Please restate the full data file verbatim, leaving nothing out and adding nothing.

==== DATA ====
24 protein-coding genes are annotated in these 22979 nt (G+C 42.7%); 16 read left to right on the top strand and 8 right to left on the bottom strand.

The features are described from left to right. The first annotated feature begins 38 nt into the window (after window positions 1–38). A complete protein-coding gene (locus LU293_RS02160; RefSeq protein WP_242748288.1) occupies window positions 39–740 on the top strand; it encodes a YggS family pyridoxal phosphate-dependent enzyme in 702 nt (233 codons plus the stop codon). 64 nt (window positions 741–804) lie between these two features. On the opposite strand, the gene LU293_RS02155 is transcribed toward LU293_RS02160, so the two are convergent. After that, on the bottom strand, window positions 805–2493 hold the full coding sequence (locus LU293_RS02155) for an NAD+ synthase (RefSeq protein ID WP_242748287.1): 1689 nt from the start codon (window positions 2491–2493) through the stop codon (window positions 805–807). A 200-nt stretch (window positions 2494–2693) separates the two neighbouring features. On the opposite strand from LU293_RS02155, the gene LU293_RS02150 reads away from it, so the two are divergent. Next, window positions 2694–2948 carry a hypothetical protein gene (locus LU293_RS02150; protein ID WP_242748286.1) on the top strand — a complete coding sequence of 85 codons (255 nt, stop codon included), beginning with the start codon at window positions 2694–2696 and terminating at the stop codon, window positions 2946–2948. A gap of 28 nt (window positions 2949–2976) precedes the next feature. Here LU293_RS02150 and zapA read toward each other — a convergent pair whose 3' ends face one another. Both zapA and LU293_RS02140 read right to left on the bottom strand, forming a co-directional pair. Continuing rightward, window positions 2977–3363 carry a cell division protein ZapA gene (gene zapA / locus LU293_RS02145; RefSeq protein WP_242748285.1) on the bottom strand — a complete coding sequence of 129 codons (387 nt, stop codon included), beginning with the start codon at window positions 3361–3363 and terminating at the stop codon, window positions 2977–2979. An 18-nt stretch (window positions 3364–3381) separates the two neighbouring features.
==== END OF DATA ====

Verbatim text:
24 protein-coding genes are annotated in these 22979 nt (G+C 42.7%); 16 read left to right on the top strand and 8 right to left on the bottom strand.

The features are described from left to right. The first annotated feature begins 38 nt into the window (after window positions 1–38). A complete protein-coding gene (locus LU293_RS02160; RefSeq protein WP_242748288.1) occupies window positions 39–740 on the top strand; it encodes a YggS family pyridoxal phosphate-dependent enzyme in 702 nt (233 codons plus the stop codon). 64 nt (window positions 741–804) lie between these two features. On the opposite strand, the gene LU293_RS02155 is transcribed toward LU293_RS02160, so the two are convergent. After that, on the bottom strand, window positions 805–2493 hold the full coding sequence (locus LU293_RS02155) for an NAD+ synthase (RefSeq protein ID WP_242748287.1): 1689 nt from the start codon (window positions 2491–2493) through the stop codon (window positions 805–807). A 200-nt stretch (window positions 2494–2693) separates the two neighbouring features. On the opposite strand from LU293_RS02155, the gene LU293_RS02150 reads away from it, so the two are divergent. Next, window positions 2694–2948 carry a hypothetical protein gene (locus LU293_RS02150; protein ID WP_242748286.1) on the top strand — a complete coding sequence of 85 codons (255 nt, stop codon included), beginning with the start codon at window positions 2694–2696 and terminating at the stop codon, window positions 2946–2948. A gap of 28 nt (window positions 2949–2976) precedes the next feature. Here LU293_RS02150 and zapA read toward each other — a convergent pair whose 3' ends face one another. Both zapA and LU293_RS02140 read right to left on the bottom strand, forming a co-directional pair. Continuing rightward, window positions 2977–3363 carry a cell division protein ZapA gene (gene zapA / locus LU293_RS02145; RefSeq protein WP_242748285.1) on the bottom strand — a complete coding sequence of 129 codons (387 nt, stop codon included), beginning with the start codon at window positions 3361–3363 and terminating at the stop codon, window positions 2977–2979. An 18-nt stretch (window positions 3364–3381) separates the two neighbouring features.